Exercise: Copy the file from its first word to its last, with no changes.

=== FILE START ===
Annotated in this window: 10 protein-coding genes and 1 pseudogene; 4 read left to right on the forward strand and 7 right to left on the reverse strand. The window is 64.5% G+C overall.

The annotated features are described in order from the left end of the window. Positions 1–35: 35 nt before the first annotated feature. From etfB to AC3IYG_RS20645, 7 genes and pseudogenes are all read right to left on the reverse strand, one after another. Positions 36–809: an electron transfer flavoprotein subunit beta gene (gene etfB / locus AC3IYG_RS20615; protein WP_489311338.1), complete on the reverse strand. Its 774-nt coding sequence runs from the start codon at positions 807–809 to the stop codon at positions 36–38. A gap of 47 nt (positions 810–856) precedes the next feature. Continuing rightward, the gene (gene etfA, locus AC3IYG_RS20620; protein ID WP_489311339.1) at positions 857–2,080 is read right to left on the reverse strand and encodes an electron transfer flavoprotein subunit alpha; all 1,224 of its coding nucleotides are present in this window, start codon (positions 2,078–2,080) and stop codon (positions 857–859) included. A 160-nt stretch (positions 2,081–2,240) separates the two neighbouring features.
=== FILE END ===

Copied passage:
Annotated in this window: 10 protein-coding genes and 1 pseudogene; 4 read left to right on the forward strand and 7 right to left on the reverse strand. The window is 64.5% G+C overall.

The annotated features are described in order from the left end of the window. Positions 1–35: 35 nt before the first annotated feature. From etfB to AC3IYG_RS20645, 7 genes and pseudogenes are all read right to left on the reverse strand, one after another. Positions 36–809: an electron transfer flavoprotein subunit beta gene (gene etfB / locus AC3IYG_RS20615; protein WP_489311338.1), complete on the reverse strand. Its 774-nt coding sequence runs from the start codon at positions 807–809 to the stop codon at positions 36–38. A gap of 47 nt (positions 810–856) precedes the next feature. Continuing rightward, the gene (gene etfA, locus AC3IYG_RS20620; protein ID WP_489311339.1) at positions 857–2,080 is read right to left on the reverse strand and encodes an electron transfer flavoprotein subunit alpha; all 1,224 of its coding nucleotides are present in this window, start codon (positions 2,078–2,080) and stop codon (positions 857–859) included. A 160-nt stretch (positions 2,081–2,240) separates the two neighbouring features.